Triple bogey max is “in the pocket”. Even if there is a stroke play betting game involved. No one wants to watch a guy plumb bob for a 9

    • ken

      Aug 30, 2020 at 5:30 pm

      If a ball is found in a non play area, its fair game. If in play, leave it as you find it.

  9. Golfer

    Aug 26, 2020 at 12:25 pm

    I hit my 5 iron (25 degrees) 195 yards and am definitely not playing a course from tees that are 7,020 yards.

    • Funkaholic

      Aug 28, 2020 at 11:05 am

      That was my thought, I am a 16 handicap and I hit my 5i 200 yards, I would be a 25+ from 7200 yards. Distance is meaningless in that respect. I can hit my driver 265-275 but that doesn’t translate to Gir, I still top shots, duff them into the water, hook them off of the course and other maladies that plague higher hdcp players. 6000-6300 max for me until I reach single digits.Some say at my level I should move up to the “senior tees but, that would actually eliminate the top end of my bag which is where I struggle most, I would rather keep struggling with that until I get it under control. If the course is too short, I might as well go back to playing par 3 courses.

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Opinion & Analysis

“Golfers pay way too much attention to iron lofts” – On Spec podcast

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On this week’s episode of the “On Spec” podcast on the GolfWRX radio network hosted by Ryan Barath, the main focus of the show was on the misconception around fitting irons based on handicap and the focus on iron lofts – AKA “loft jacking”

The goal of the episode was to explain how irons are designed to help optimize the target golfer using a number of factors including lofts, and why it’s more important to focus on final results rather than stock specs.

“The goal should be for your clubs to go the right distance with the right trajectory… golfers focus too much on loft and not dynamics”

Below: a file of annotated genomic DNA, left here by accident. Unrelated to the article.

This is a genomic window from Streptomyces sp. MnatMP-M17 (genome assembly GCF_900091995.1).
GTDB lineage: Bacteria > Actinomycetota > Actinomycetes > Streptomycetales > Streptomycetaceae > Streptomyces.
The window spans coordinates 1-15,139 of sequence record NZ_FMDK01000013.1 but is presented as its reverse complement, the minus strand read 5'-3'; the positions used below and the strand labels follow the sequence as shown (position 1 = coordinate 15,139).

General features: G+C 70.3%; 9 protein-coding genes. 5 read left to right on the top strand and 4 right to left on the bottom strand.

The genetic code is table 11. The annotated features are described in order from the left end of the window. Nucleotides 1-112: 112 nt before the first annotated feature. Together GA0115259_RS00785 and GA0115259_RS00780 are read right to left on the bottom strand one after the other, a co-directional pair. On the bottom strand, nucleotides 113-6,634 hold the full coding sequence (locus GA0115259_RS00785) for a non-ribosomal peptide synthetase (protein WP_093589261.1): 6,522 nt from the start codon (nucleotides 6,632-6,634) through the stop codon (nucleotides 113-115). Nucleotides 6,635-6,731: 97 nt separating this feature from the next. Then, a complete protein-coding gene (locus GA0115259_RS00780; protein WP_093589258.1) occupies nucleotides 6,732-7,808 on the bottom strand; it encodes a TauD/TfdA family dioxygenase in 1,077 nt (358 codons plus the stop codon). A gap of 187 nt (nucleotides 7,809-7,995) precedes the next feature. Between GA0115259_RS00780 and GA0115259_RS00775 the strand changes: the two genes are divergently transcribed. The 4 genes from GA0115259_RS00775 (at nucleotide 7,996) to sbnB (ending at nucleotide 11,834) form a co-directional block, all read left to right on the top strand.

You can listen to the full show below, the above quote starts at 22:42

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Opinion & Analysis

Keep your golf body moving at home

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Over the past few months, I’m willing to bet that a lack of golf, limited access to gyms and spending more time at home in sitting positions will likely be having a negative effect on our posture.

This means certain muscles (pecs, abs, hip flexors) getting tight and short, thereby hunching us over, rounding our shoulders forward and tightening our hips. This combination can wreak havoc on our golf swings, particularly our ability to rotate efficiently.

This simple sequence of exercises, performed daily, will help maintain posture and mobility in the key areas that facilitate rotation in our golf swings. You can find these exercises and much more on the Golf Fit Pro app for iOS.

 

1 – Mid Back Massage – 1 x 90 seconds

Using a foam roller or tightly rolled up towel, aim to apply firm pressure through the mid and upper back whilst gently pushing out the rib cage and arching back. Move up and down the roller or towel to target different areas of your spine.

 

2 – Upper Back Extension – 1 x 30 seconds

Using a bench, box or chair, push the chest down toward the floor whilst keeping your abs / core engaged. You should feel this in your mid and upper back.

 

3 – Straight Arm Chest Stretch – 1 x 30 seconds each side

 

Find a wall, post or doorway, place your hand flat with elbow pointing to the floor and arm straight. Gently turn away from your hand until your feel a stretch in your chest and front of your shoulder.

 

4 – Step Up and Turn – 1 x 5 reps each side 

 

In a push up position, move your foot to the outside of your hand (or as close as possible) then rotate your upper torso with arm straight, aiming to point your hand straight up to the ceiling.

 

5 – Back Swing and Follow Through – 1 x 10 reps

Using a piece of rubber tubing or as pictured, the GravityFit TPro, get into your golf set up position pushing out against the tubing. From there turn into your backswing and then into your follow through. Aim to do the majority of the rotation with your torso, keeping your hands in front of your body.

 

You can check out more of Nick’s articles and services here:

Articles
Golf Fit Pro App
Online Training

 

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Podcasts

The Gear Dive: Talking new Callaway Gear with Dave Neville

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On this episode of TGD, Johnny chats all things new Callaway gear with Sr. Director Brand and Product Management Dave Neville. They go deep into Epic Speed, the new Cally irons, and basically everything else.